# Explore “herding cats”: Eq and Order

In that post we will check out the beginning of “herding cats” series by eed3si9n.

### Eq

Nothing special here, just can notice that anonymous `given`

works well. With Scala 3 we can finally omit names like:

```
given Eq[IdCard] with {
def eqv(a: IdCard, b: IdCard): Boolean = ???
}
```

No need to write `given idCardEq: Eq[IdCard]`

with clear understanding that `idCardEq`

won’t be used directly.

Finally, it’s always quite tempting to put *Eq* into companion object:

```
case class IdCard(firstName: String, secondName: String)
object IdCard:
given Eq[IdCard] = Eq.fromUniversalEquals
```

### PartialOrder

```
trait PartialOrder[A] extends Eq[A]
```

Eugene didn’t pay much attention to that type class on the page PartialOrder.html

Pos.html page about partially ordered sets doesn’t bring much information too.

I recommend to take a look at least at wiki page: wiki/Partially_ordered_set

PartialOrder is all about notion of partial ordered sets.

**Greatest**element and**least**element: An element g in P is a greatest element if for every element a in P, a ≤ g. An element m in P is a least element if for every element a in P, a ≥ m. A poset can only have one greatest or least element.**Maximal**elements and**minimal**elements: An element g in P is a maximal element if there is no element a in P such that a > g. Similarly, an element m in P is a minimal element if there is no element a in P such that a < m. If a poset has a greatest element, it must be the unique maximal element, but otherwise there can be more than one maximal element, and similarly for least elements and minimal elements.

That’s quite interesting how different ideas of greatest and maximal elements.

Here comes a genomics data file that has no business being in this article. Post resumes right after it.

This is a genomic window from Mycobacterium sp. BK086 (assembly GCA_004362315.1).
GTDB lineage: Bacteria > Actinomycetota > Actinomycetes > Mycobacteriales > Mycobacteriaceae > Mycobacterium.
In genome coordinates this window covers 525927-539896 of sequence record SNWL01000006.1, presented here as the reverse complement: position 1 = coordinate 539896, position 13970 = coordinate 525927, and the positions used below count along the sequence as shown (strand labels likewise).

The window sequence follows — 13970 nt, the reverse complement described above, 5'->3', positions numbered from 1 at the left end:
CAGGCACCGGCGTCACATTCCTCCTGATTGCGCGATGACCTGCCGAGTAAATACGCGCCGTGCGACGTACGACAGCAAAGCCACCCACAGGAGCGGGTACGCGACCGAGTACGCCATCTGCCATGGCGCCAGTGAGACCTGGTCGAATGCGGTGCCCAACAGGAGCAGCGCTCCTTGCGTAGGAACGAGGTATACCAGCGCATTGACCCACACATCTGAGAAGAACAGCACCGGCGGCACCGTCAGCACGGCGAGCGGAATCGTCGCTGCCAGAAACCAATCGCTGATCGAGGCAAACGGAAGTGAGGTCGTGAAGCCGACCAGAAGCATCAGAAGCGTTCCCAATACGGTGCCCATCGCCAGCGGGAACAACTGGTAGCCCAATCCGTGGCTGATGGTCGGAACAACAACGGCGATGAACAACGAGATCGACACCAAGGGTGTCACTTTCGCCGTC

Naive implementations are:

```
def greatest[A](
set: Set[A]
)(
using partialOrdering: PartialOrder[A]
): Option[A] =
set.find(
elem => set.forall(
partialOrdering
.tryCompare(_, elem)
.exists(_ <= 0)
)
)
def maximals[A](
set: Set[A]
)(
using partialOrdering: PartialOrder[A]
): Set[A] =
set.filter(
elem => set.forall(
partialOrdering
.tryCompare(_, elem)
.map(_ <= 0)
.getOrElse(true)
)
)
def least[A](
set: Set[A]
)(
using partialOrdering: PartialOrder[A]
): Option[A] =
set.find(
elem => set.forall(
partialOrdering
.tryCompare(_, elem)
.exists(_ >= 0)
)
)
def minimals[A](set: Set[A])(using partialOrdering: PartialOrder[A]): Set[A] =
set.filter(
elem => set.forall(
partialOrdering
.tryCompare(_, elem)
.map(_ <= 0)
.getOrElse(true)
)
)
```

I also combined values to case class. So we’ll have all properties at one place.

```
case class PosetDescription[A](
greatest: Option[A],
least: Option[A],
minimals: Set[A],
maximals: Set[A]
)
```

It seemed that it is easy to abstract out sets itself to write something like:

```
def make[F[_]: Foldable, A](
poset: F[A]
)(
using partialOrdering: PartialOrder[A]
) = PosetDescription(
greatest = poset.find(el => poset.forall(_.tryCompare(el).exists(_ <= 0)))
...
```

In fact, we’re interested in the properties of set itself instead of *just* provided API.

There is also interesting idea of bounds.
For a subset *A* of *P*, an element *x* in *P* is an upper bound of *A* if *a* ≤ *x*, for each element *a* in *A*. In particular, ** x need not be in A** to be an upper bound of

*A*. Similarly, an element

*x*in

*P*is a lower bound of

*A*if

*a*≥

*x*, for each element

*a*in

*A*. A greatest element of

*P*is an upper bound of

*P*itself, and

*a*least element is a lower bound of

*P*. Nevertheless, writing code to decouple strongly connected components is out of scope. Let’s move forward.

### Order

```
trait Order[A] extends PartialOrder[A]
```

Unlike `PartialOrder`

we can meet `Order[A]`

everywhere.
We can’t write just:

```
val persons = NonEmptySet.of(john, anton)
```

```
no implicit argument of type cats.kernel.Order[io.github.antonkw.IdCard] was found for parameter A of method of in object NonEmptySetImpl
```

Signature is following: `def of[A](a: A, as: A*)(implicit A: Order[A]): NonEmptySet[A]`

Hence, we need to implement order:

```
given Order[IdCard] = Order.from((id1, id2) => {
val initial = id1.firstName compare id2.firstName
if (initial == 0) id1.secondName compare id2.secondName
else initial
})
```